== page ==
Not too long ago, I was in the hospital’s coffee shop. Over a cup of coffee, I saw through a glass window an elderly woman on wheelchair being photographed by relatives with a creative Inquirer newspaper headline, “World Isad,” in front of her. This news appeared to be big all over.
Steve Jobs, father of Mac Apple, IPad, and Iphone, was dead at 56. He died of pancreatic cancer.
Prior to his death, he said: “Remembering that I’d be dead soon is the most important tool I’ve ever encountered to help me make the big choices in life. Because almost everything-all external expectations, all pride, all fear of embarrassment or failure-these things just fall away in the face of death, leaving only what is truly important.”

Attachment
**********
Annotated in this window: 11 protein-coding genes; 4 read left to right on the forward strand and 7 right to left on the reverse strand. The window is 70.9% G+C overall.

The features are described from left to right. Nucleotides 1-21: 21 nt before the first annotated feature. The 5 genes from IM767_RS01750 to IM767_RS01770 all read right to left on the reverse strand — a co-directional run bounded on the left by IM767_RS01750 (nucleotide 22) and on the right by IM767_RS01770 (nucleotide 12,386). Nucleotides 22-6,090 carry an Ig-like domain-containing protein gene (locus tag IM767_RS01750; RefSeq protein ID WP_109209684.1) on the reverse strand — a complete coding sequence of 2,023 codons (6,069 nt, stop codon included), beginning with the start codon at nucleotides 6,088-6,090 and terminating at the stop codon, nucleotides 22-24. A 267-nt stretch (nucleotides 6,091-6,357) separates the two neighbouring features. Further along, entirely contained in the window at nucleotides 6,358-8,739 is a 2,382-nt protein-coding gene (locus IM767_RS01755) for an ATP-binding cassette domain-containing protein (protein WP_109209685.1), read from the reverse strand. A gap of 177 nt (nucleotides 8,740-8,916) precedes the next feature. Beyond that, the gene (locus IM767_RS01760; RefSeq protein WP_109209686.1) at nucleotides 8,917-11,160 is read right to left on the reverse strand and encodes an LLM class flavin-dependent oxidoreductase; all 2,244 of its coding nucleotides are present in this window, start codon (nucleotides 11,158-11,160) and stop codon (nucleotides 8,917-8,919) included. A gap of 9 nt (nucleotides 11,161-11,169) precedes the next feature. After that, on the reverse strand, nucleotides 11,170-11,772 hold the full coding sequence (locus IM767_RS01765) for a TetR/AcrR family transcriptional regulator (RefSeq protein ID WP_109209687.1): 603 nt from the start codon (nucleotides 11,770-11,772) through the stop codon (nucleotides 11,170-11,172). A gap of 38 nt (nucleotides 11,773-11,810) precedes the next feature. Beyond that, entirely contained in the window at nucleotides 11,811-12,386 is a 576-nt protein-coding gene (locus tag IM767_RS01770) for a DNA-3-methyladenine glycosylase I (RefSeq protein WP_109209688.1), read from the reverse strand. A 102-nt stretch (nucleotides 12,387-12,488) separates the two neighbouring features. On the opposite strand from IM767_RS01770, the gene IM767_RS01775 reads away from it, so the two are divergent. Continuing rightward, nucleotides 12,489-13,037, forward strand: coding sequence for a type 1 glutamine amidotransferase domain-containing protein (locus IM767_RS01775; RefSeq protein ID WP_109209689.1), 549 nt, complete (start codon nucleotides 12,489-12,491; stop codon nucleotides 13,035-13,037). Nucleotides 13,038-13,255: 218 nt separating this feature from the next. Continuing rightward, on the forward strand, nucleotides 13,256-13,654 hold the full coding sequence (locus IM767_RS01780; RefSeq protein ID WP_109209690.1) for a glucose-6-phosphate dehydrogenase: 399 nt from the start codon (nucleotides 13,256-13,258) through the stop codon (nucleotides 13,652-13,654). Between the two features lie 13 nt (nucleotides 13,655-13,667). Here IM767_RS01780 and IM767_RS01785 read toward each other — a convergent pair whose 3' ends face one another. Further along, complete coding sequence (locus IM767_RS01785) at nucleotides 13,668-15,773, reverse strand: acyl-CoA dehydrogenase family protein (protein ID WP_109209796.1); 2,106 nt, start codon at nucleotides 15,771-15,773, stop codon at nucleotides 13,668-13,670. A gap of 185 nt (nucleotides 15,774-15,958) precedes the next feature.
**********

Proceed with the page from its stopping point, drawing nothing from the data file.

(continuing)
I’m not sure about what Steve Jobs meant by “what is truly important.” And what he really did during the final days of his life.
But whether Steve Jobs knew or did not know “what is truly important” in this life, you can know. Even right now. At this moment as you read this, you can receive the good news of final, ultimate healing and therapy in our earthly journey.
Jesus said, “I am the resurrection and the life; he who believes in Me will live even if he dies, and everyone who lives and believes in Me will never die.” (John 11:25)